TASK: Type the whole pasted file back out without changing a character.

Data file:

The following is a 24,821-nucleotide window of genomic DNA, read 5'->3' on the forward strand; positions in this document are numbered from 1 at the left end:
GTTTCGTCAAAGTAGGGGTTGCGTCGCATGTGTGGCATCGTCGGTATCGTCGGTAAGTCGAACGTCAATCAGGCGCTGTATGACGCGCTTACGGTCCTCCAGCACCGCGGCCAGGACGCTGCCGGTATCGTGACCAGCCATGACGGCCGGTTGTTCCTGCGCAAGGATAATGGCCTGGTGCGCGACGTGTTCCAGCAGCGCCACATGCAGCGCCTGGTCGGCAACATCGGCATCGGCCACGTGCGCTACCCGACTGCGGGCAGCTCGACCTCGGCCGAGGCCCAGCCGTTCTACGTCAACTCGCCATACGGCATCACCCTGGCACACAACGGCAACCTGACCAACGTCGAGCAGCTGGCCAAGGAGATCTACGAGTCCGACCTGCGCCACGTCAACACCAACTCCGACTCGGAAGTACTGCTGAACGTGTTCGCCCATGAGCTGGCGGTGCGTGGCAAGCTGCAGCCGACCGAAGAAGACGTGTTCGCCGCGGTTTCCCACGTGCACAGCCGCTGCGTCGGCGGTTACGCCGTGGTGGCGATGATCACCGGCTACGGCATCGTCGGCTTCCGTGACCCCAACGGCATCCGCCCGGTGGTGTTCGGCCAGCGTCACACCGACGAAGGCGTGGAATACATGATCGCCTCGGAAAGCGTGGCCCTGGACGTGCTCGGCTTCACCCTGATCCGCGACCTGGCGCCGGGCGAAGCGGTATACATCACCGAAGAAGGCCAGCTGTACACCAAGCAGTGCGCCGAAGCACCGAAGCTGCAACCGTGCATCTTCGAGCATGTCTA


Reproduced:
The following is a 24,821-nucleotide window of genomic DNA, read 5'->3' on the forward strand; positions in this document are numbered from 1 at the left end:
GTTTCGTCAAAGTAGGGGTTGCGTCGCATGTGTGGCATCGTCGGTATCGTCGGTAAGTCGAACGTCAATCAGGCGCTGTATGACGCGCTTACGGTCCTCCAGCACCGCGGCCAGGACGCTGCCGGTATCGTGACCAGCCATGACGGCCGGTTGTTCCTGCGCAAGGATAATGGCCTGGTGCGCGACGTGTTCCAGCAGCGCCACATGCAGCGCCTGGTCGGCAACATCGGCATCGGCCACGTGCGCTACCCGACTGCGGGCAGCTCGACCTCGGCCGAGGCCCAGCCGTTCTACGTCAACTCGCCATACGGCATCACCCTGGCACACAACGGCAACCTGACCAACGTCGAGCAGCTGGCCAAGGAGATCTACGAGTCCGACCTGCGCCACGTCAACACCAACTCCGACTCGGAAGTACTGCTGAACGTGTTCGCCCATGAGCTGGCGGTGCGTGGCAAGCTGCAGCCGACCGAAGAAGACGTGTTCGCCGCGGTTTCCCACGTGCACAGCCGCTGCGTCGGCGGTTACGCCGTGGTGGCGATGATCACCGGCTACGGCATCGTCGGCTTCCGTGACCCCAACGGCATCCGCCCGGTGGTGTTCGGCCAGCGTCACACCGACGAAGGCGTGGAATACATGATCGCCTCGGAAAGCGTGGCCCTGGACGTGCTCGGCTTCACCCTGATCCGCGACCTGGCGCCGGGCGAAGCGGTATACATCACCGAAGAAGGCCAGCTGTACACCAAGCAGTGCGCCGAAGCACCGAAGCTGCAACCGTGCATCTTCGAGCATGTCTA